OK, you have passed the message, and your students fix the script:

from multiprocessing import Pool
import numpy

pool = Pool()

def square_root(x):
    return numpy.sqrt(x)

print pool.map(square_root, range(100))

And then run it:

Process PoolWorker-1:
Traceback (most recent call last):
Process PoolWorker-2:
Traceback (most recent call last):
 File "/opt/local/Library/Frameworks/Python.framework/Versions/2.6/lib/python2.6/multiprocessing/process.py", line 232, in _bootstrap
 File "/opt/local/Library/Frameworks/Python.framework/Versions/2.6/lib/python2.6/multiprocessing/process.py", line 232, in _bootstrap
 self.run()
 self.run()
 File "/opt/local/Library/Frameworks/Python.framework/Versions/2.6/lib/python2.6/multiprocessing/process.py", line 88, in run
 File "/opt/local/Library/Frameworks/Python.framework/Versions/2.6/lib/python2.6/multiprocessing/process.py", line 88, in run
 self._target(*self._args, **self._kwargs)
 self._target(*self._args, **self._kwargs)
 File "/opt/local/Library/Frameworks/Python.framework/Versions/2.6/lib/python2.6/multiprocessing/pool.py", line 57, in worker
 File "/opt/local/Library/Frameworks/Python.framework/Versions/2.6/lib/python2.6/multiprocessing/pool.py", line 57, in worker
 task = get()
 File "/opt/local/Library/Frameworks/Python.framework/Versions/2.6/lib/python2.6/multiprocessing/queues.py", line 352, in get
 return recv()
AttributeError: 'module' object has no attribute 'square_root'
 task = get()
 File "/opt/local/Library/Frameworks/Python.framework/Versions/2.6/lib/python2.6/multiprocessing/queues.py", line 352, in get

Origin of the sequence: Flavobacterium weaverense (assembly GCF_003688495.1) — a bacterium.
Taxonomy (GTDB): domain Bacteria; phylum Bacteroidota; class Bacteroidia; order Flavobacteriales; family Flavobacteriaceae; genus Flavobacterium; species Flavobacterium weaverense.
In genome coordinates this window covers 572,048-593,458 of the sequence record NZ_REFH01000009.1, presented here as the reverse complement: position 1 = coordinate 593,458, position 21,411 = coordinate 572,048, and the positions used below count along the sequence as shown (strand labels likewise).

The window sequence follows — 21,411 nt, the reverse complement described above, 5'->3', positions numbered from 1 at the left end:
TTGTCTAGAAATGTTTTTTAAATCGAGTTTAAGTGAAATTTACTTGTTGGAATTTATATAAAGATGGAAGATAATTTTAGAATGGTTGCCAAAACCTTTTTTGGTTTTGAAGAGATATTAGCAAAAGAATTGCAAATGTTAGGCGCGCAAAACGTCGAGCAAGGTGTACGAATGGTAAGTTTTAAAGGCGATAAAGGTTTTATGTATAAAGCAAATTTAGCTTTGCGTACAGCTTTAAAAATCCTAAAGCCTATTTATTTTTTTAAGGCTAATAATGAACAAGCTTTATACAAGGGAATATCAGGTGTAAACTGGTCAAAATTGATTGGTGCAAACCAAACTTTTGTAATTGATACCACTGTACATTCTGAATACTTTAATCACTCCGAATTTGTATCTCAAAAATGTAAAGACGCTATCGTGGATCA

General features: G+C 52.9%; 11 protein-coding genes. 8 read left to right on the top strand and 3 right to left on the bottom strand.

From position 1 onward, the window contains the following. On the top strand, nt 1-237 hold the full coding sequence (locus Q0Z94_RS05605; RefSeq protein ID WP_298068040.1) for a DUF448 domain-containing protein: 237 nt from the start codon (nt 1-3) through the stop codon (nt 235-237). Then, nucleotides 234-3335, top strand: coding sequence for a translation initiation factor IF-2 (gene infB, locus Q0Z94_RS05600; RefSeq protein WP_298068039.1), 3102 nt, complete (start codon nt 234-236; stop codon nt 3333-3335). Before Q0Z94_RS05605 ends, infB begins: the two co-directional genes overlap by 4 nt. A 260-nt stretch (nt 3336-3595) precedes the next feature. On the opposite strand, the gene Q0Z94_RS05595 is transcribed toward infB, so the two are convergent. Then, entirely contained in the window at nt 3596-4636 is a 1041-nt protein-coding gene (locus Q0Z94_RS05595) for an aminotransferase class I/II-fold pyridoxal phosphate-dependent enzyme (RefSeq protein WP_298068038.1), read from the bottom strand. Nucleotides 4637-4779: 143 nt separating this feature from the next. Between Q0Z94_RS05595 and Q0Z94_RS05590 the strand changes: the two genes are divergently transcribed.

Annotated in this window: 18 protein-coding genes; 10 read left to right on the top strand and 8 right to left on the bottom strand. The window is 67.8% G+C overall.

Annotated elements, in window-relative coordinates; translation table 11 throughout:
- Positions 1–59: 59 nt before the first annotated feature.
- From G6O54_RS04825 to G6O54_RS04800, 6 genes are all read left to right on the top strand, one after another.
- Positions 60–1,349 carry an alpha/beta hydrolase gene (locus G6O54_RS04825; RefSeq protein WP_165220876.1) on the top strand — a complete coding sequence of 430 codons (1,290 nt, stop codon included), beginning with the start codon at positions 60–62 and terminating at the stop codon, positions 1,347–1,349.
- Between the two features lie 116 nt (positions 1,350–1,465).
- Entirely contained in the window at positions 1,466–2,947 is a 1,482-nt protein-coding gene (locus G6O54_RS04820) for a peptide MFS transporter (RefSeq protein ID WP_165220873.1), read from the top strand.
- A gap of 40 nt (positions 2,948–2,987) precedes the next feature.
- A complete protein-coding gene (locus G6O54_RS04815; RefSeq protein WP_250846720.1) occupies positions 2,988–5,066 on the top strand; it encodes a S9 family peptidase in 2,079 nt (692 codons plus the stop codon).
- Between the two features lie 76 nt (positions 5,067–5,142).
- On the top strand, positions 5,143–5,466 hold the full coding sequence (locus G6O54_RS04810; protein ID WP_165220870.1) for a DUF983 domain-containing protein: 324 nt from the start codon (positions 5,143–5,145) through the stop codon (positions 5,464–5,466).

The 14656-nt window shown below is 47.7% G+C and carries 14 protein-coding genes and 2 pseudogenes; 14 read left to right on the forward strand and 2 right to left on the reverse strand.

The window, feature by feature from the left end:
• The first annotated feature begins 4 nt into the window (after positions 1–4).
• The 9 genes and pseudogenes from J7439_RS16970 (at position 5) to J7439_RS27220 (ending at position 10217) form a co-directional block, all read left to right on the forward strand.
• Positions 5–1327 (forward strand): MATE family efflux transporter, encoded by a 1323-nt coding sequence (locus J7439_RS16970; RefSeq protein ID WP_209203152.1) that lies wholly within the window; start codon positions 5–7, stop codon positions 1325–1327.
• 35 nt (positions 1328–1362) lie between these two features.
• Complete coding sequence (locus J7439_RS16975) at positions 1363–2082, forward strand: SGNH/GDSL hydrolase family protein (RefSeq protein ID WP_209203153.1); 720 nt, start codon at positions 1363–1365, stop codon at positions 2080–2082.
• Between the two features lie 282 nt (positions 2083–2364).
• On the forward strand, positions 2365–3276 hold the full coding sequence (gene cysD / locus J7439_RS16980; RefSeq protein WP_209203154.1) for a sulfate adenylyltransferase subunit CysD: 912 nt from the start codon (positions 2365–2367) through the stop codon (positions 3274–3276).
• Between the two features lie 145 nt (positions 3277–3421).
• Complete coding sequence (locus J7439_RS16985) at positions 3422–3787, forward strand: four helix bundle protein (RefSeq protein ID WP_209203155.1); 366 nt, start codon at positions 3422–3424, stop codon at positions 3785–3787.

return recv()
AttributeError: 'module' object has no attribute 'square_root'

At this point, even many Python experts would start scratching their heads. In order to understand what is going on, you have to know how multiprocessing creates its processor pools. And since the answer (on Unix systems) is “fork”, you have to have a pretty good idea of Unix process creation to see the cause of the error. Which then allows to find a trivial fix:

from multiprocessing import Pool
import numpy

def square_root(x):
    return numpy.sqrt(x)

pool = Pool()

print pool.map(square_root, range(100))

Success! It works! But… how do you explain this to your students?

To make it worse, this script works but is still not correct: it has a portability bug because it doesn’t work under Windows. So you add a section on Windows process management to the section on Unix process management. In the end, you have spent more time explaining the implementation restrictions in multiprocessing than how to use it. A great way to reinforce the popular belief that parallel computing is for experts only.

These issues with multiprocessing are a classical case of a leaky abstraction: multiprocessing provides a “pool of worker processes” abstraction to the programmer, but in order to use it, the programmer has to understand the implementation. In my opinion, it would be preferable to have a less shiny API, but one which reflects the implementation restrictions. The pickle limitations might well go away one day (see PEP 3154, for example), but until this really happens, I’d prefer an API that does not suggest possibilities that don’t exist.